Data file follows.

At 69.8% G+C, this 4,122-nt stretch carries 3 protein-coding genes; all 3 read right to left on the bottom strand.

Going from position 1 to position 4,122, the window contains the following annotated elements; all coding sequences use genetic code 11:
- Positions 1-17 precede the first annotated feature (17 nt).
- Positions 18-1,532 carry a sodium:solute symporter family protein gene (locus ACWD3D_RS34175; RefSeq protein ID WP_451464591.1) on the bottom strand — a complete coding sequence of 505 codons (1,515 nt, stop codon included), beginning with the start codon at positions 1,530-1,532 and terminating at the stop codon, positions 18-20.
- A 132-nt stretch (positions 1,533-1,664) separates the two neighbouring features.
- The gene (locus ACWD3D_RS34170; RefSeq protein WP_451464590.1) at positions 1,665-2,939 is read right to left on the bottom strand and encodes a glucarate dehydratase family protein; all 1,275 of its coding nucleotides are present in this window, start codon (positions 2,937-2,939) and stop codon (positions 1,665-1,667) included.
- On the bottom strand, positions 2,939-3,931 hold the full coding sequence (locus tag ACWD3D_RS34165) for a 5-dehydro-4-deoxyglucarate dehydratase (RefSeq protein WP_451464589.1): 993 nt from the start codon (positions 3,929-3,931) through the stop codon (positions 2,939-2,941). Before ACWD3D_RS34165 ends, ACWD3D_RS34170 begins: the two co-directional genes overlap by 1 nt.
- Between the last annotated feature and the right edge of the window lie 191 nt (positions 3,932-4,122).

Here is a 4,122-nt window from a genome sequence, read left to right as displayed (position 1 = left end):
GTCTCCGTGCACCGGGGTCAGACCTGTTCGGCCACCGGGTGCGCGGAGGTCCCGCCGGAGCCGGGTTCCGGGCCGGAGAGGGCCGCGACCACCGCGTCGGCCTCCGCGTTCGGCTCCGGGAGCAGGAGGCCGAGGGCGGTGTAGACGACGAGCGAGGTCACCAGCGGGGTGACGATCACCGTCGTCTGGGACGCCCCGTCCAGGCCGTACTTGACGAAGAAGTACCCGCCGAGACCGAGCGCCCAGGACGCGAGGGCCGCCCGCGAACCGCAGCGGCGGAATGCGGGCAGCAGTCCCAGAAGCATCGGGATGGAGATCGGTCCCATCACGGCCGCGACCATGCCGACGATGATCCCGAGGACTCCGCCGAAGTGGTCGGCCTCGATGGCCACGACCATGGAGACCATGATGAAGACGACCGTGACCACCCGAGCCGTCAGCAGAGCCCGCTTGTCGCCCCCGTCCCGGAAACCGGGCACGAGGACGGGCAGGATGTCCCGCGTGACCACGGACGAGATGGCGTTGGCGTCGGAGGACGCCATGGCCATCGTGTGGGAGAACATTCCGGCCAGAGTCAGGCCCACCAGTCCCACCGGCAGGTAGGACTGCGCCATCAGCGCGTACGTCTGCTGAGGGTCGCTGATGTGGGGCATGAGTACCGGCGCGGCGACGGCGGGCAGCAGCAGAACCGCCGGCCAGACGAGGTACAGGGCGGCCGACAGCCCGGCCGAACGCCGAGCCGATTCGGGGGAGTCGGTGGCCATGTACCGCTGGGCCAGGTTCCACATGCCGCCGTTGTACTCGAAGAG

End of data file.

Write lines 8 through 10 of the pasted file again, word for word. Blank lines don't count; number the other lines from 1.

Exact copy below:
- Between the last annotated feature and the right edge of the window lie 191 nt (positions 3,932-4,122).

Here is a 4,122-nt window from a genome sequence, read left to right as displayed (position 1 = left end):
GTCTCCGTGCACCGGGGTCAGACCTGTTCGGCCACCGGGTGCGCGGAGGTCCCGCCGGAGCCGGGTTCCGGGCCGGAGAGGGCCGCGACCACCGCGTCGGCCTCCGCGTTCGGCTCCGGGAGCAGGAGGCCGAGGGCGGTGTAGACGACGAGCGAGGTCACCAGCGGGGTGACGATCACCGTCGTCTGGGACGCCCCGTCCAGGCCGTACTTGACGAAGAAGTACCCGCCGAGACCGAGCGCCCAGGACGCGAGGGCCGCCCGCGAACCGCAGCGGCGGAATGCGGGCAGCAGTCCCAGAAGCATCGGGATGGAGATCGGTCCCATCACGGCCGCGACCATGCCGACGATGATCCCGAGGACTCCGCCGAAGTGGTCGGCCTCGATGGCCACGACCATGGAGACCATGATGAAGACGACCGTGACCACCCGAGCCGTCAGCAGAGCCCGCTTGTCGCCCCCGTCCCGGAAACCGGGCACGAGGACGGGCAGGATGTCCCGCGTGACCACGGACGAGATGGCGTTGGCGTCGGAGGACGCCATGGCCATCGTGTGGGAGAACATTCCGGCCAGAGTCAGGCCCACCAGTCCCACCGGCAGGTAGGACTGCGCCATCAGCGCGTACGTCTGCTGAGGGTCGCTGATGTGGGGCATGAGTACCGGCGCGGCGACGGCGGGCAGCAGCAGAACCGCCGGCCAGACGAGGTACAGGGCGGCCGACAGCCCGGCCGAACGCCGAGCCGATTCGGGGGAGTCGGTGGCCATGTACCGCTGGGCCAGGTTCCACATGCCGCCGTTGTACTCGAAGAG